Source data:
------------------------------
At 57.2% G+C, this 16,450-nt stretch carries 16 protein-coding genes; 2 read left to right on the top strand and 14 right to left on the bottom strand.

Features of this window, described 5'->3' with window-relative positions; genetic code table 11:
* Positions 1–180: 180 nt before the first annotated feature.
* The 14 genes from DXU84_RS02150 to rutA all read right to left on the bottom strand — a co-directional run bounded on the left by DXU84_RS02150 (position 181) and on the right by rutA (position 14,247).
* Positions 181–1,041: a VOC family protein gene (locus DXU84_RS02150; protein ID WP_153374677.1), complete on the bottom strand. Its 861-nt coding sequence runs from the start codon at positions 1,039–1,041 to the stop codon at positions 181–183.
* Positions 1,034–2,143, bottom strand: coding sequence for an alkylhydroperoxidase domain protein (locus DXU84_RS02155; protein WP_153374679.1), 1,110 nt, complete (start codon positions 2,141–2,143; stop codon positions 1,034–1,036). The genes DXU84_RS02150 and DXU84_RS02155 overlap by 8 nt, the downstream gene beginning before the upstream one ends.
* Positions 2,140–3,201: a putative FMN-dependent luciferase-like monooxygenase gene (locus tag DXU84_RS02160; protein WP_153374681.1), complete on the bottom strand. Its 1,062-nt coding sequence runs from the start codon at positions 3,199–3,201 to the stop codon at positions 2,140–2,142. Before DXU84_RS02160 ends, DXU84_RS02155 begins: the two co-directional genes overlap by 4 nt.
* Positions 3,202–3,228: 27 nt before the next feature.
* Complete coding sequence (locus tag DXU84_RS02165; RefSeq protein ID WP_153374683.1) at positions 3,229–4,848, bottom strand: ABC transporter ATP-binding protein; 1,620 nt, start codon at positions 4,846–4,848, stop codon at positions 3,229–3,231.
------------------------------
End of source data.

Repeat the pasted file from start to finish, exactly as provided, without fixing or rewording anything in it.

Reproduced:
At 57.2% G+C, this 16,450-nt stretch carries 16 protein-coding genes; 2 read left to right on the top strand and 14 right to left on the bottom strand.

Features of this window, described 5'->3' with window-relative positions; genetic code table 11:
* Positions 1–180: 180 nt before the first annotated feature.
* The 14 genes from DXU84_RS02150 to rutA all read right to left on the bottom strand — a co-directional run bounded on the left by DXU84_RS02150 (position 181) and on the right by rutA (position 14,247).
* Positions 181–1,041: a VOC family protein gene (locus DXU84_RS02150; protein ID WP_153374677.1), complete on the bottom strand. Its 861-nt coding sequence runs from the start codon at positions 1,039–1,041 to the stop codon at positions 181–183.
* Positions 1,034–2,143, bottom strand: coding sequence for an alkylhydroperoxidase domain protein (locus DXU84_RS02155; protein WP_153374679.1), 1,110 nt, complete (start codon positions 2,141–2,143; stop codon positions 1,034–1,036). The genes DXU84_RS02150 and DXU84_RS02155 overlap by 8 nt, the downstream gene beginning before the upstream one ends.
* Positions 2,140–3,201: a putative FMN-dependent luciferase-like monooxygenase gene (locus tag DXU84_RS02160; protein WP_153374681.1), complete on the bottom strand. Its 1,062-nt coding sequence runs from the start codon at positions 3,199–3,201 to the stop codon at positions 2,140–2,142. Before DXU84_RS02160 ends, DXU84_RS02155 begins: the two co-directional genes overlap by 4 nt.
* Positions 3,202–3,228: 27 nt before the next feature.
* Complete coding sequence (locus tag DXU84_RS02165; RefSeq protein ID WP_153374683.1) at positions 3,229–4,848, bottom strand: ABC transporter ATP-binding protein; 1,620 nt, start codon at positions 4,846–4,848, stop codon at positions 3,229–3,231.